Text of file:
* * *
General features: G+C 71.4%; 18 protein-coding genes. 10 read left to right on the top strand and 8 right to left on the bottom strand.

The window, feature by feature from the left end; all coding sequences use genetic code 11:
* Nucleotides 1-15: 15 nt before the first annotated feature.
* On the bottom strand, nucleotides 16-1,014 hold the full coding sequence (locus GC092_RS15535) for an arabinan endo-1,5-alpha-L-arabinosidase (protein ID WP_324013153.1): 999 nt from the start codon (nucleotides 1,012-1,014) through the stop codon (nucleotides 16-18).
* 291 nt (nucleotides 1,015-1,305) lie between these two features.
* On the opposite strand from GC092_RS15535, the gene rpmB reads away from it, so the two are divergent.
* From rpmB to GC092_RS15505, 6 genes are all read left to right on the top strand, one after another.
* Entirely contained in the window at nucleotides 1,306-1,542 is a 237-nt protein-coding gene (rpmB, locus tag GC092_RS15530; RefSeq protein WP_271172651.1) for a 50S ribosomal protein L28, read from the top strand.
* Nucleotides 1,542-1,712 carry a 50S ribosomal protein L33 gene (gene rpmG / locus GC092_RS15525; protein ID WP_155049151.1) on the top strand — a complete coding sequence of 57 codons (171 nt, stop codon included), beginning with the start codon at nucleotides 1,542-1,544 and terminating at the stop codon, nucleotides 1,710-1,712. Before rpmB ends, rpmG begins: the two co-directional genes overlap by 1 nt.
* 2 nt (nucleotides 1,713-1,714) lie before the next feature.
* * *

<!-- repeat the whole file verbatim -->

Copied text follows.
General features: G+C 71.4%; 18 protein-coding genes. 10 read left to right on the top strand and 8 right to left on the bottom strand.

The window, feature by feature from the left end; all coding sequences use genetic code 11:
* Nucleotides 1-15: 15 nt before the first annotated feature.
* On the bottom strand, nucleotides 16-1,014 hold the full coding sequence (locus GC092_RS15535) for an arabinan endo-1,5-alpha-L-arabinosidase (protein ID WP_324013153.1): 999 nt from the start codon (nucleotides 1,012-1,014) through the stop codon (nucleotides 16-18).
* 291 nt (nucleotides 1,015-1,305) lie between these two features.
* On the opposite strand from GC092_RS15535, the gene rpmB reads away from it, so the two are divergent.
* From rpmB to GC092_RS15505, 6 genes are all read left to right on the top strand, one after another.
* Entirely contained in the window at nucleotides 1,306-1,542 is a 237-nt protein-coding gene (rpmB, locus tag GC092_RS15530; RefSeq protein WP_271172651.1) for a 50S ribosomal protein L28, read from the top strand.
* Nucleotides 1,542-1,712 carry a 50S ribosomal protein L33 gene (gene rpmG / locus GC092_RS15525; protein ID WP_155049151.1) on the top strand — a complete coding sequence of 57 codons (171 nt, stop codon included), beginning with the start codon at nucleotides 1,542-1,544 and terminating at the stop codon, nucleotides 1,710-1,712. Before rpmB ends, rpmG begins: the two co-directional genes overlap by 1 nt.
* 2 nt (nucleotides 1,713-1,714) lie before the next feature.